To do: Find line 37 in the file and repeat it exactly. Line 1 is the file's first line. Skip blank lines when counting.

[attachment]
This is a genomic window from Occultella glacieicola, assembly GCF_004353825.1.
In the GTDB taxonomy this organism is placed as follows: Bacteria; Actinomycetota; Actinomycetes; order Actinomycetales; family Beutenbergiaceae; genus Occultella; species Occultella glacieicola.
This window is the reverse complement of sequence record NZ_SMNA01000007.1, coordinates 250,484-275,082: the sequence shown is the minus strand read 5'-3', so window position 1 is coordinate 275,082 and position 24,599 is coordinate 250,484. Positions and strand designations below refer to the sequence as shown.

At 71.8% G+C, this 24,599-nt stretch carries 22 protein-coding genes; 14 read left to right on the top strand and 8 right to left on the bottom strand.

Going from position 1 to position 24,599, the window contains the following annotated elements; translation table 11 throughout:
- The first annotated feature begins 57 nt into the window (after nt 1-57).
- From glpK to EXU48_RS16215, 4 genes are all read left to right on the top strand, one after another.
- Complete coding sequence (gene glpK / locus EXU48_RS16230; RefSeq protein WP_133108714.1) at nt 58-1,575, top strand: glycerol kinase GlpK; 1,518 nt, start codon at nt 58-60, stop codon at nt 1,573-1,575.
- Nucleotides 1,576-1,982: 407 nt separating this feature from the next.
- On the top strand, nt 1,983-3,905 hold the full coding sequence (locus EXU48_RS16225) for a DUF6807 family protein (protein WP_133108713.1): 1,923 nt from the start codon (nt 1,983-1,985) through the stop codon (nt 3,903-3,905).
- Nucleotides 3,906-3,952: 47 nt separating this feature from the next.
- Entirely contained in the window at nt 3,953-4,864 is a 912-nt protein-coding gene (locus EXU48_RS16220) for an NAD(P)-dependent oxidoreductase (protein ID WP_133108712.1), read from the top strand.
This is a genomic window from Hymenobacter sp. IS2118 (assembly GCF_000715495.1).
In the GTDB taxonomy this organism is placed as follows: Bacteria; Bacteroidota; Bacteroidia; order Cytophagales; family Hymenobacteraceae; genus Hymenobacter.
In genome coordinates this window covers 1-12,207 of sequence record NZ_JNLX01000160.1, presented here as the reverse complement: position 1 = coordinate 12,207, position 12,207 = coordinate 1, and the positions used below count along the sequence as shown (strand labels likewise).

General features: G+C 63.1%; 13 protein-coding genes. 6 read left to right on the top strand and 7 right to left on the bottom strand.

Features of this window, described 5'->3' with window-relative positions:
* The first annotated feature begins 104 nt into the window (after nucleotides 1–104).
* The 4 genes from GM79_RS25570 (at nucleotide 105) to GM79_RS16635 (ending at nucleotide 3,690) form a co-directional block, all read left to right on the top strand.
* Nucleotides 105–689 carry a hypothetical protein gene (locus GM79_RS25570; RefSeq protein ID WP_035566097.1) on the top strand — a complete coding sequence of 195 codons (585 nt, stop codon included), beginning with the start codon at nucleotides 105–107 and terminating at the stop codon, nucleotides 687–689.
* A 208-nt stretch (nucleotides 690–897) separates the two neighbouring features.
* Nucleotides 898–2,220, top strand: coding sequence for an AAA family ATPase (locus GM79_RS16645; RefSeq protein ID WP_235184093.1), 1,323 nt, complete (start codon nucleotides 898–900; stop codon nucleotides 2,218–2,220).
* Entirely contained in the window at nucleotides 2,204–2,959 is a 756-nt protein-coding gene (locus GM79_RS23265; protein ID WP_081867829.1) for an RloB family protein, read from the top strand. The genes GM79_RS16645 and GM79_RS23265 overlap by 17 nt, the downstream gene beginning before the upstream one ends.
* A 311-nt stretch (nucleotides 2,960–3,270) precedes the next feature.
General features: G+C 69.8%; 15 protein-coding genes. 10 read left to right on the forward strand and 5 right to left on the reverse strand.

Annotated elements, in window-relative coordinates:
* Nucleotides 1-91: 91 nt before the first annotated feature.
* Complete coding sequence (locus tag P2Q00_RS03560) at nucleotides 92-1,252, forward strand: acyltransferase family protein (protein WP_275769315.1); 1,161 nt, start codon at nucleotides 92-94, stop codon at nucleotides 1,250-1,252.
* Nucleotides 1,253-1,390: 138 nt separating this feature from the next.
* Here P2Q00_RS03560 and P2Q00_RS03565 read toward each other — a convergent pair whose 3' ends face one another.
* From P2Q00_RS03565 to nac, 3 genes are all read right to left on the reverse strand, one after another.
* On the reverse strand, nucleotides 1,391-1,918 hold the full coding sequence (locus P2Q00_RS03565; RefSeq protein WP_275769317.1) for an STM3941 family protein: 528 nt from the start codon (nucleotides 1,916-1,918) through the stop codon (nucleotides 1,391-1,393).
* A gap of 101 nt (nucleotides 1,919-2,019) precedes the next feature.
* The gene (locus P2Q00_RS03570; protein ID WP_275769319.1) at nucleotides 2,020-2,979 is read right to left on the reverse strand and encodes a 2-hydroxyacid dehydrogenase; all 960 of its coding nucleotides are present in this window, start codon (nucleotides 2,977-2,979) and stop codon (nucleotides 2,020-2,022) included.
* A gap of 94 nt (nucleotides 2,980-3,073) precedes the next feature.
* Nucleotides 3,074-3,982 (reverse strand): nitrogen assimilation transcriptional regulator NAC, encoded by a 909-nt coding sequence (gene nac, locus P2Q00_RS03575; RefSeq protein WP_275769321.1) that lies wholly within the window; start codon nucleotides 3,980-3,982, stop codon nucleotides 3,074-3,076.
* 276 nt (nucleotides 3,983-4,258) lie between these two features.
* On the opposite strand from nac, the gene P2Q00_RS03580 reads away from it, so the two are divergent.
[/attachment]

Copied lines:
* 276 nt (nucleotides 3,983-4,258) lie between these two features.